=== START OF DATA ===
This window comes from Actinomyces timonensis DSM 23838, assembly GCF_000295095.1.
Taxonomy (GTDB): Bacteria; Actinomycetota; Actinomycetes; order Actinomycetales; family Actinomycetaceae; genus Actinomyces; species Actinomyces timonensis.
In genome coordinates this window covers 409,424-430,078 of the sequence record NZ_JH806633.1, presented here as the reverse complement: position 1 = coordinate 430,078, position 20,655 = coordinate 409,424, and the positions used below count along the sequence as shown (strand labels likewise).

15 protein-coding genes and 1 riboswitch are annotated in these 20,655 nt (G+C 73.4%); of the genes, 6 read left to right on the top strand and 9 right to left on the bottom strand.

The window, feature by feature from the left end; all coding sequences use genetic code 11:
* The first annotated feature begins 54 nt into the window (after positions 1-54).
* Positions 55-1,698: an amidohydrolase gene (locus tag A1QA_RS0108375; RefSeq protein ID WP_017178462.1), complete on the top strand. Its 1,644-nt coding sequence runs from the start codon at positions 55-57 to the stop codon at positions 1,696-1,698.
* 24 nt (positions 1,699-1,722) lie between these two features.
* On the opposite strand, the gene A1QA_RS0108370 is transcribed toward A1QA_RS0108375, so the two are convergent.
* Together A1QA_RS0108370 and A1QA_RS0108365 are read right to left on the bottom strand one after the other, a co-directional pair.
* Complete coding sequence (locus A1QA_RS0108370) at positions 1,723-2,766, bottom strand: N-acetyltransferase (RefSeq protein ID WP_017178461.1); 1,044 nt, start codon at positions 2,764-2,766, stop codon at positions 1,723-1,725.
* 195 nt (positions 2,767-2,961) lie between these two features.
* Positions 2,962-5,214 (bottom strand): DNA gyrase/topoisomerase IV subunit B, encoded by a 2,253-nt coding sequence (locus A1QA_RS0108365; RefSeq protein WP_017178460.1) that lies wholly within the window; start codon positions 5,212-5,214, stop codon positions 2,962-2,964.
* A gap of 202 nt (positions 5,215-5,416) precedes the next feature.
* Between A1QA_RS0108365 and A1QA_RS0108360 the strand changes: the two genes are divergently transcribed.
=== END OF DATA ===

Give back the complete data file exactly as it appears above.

This window comes from Actinomyces timonensis DSM 23838, assembly GCF_000295095.1.
Taxonomy (GTDB): Bacteria; Actinomycetota; Actinomycetes; order Actinomycetales; family Actinomycetaceae; genus Actinomyces; species Actinomyces timonensis.
In genome coordinates this window covers 409,424-430,078 of the sequence record NZ_JH806633.1, presented here as the reverse complement: position 1 = coordinate 430,078, position 20,655 = coordinate 409,424, and the positions used below count along the sequence as shown (strand labels likewise).

15 protein-coding genes and 1 riboswitch are annotated in these 20,655 nt (G+C 73.4%); of the genes, 6 read left to right on the top strand and 9 right to left on the bottom strand.

The window, feature by feature from the left end; all coding sequences use genetic code 11:
* The first annotated feature begins 54 nt into the window (after positions 1-54).
* Positions 55-1,698: an amidohydrolase gene (locus tag A1QA_RS0108375; RefSeq protein ID WP_017178462.1), complete on the top strand. Its 1,644-nt coding sequence runs from the start codon at positions 55-57 to the stop codon at positions 1,696-1,698.
* 24 nt (positions 1,699-1,722) lie between these two features.
* On the opposite strand, the gene A1QA_RS0108370 is transcribed toward A1QA_RS0108375, so the two are convergent.
* Together A1QA_RS0108370 and A1QA_RS0108365 are read right to left on the bottom strand one after the other, a co-directional pair.
* Complete coding sequence (locus A1QA_RS0108370) at positions 1,723-2,766, bottom strand: N-acetyltransferase (RefSeq protein ID WP_017178461.1); 1,044 nt, start codon at positions 2,764-2,766, stop codon at positions 1,723-1,725.
* 195 nt (positions 2,767-2,961) lie between these two features.
* Positions 2,962-5,214 (bottom strand): DNA gyrase/topoisomerase IV subunit B, encoded by a 2,253-nt coding sequence (locus A1QA_RS0108365; RefSeq protein WP_017178460.1) that lies wholly within the window; start codon positions 5,212-5,214, stop codon positions 2,962-2,964.
* A gap of 202 nt (positions 5,215-5,416) precedes the next feature.
* Between A1QA_RS0108365 and A1QA_RS0108360 the strand changes: the two genes are divergently transcribed.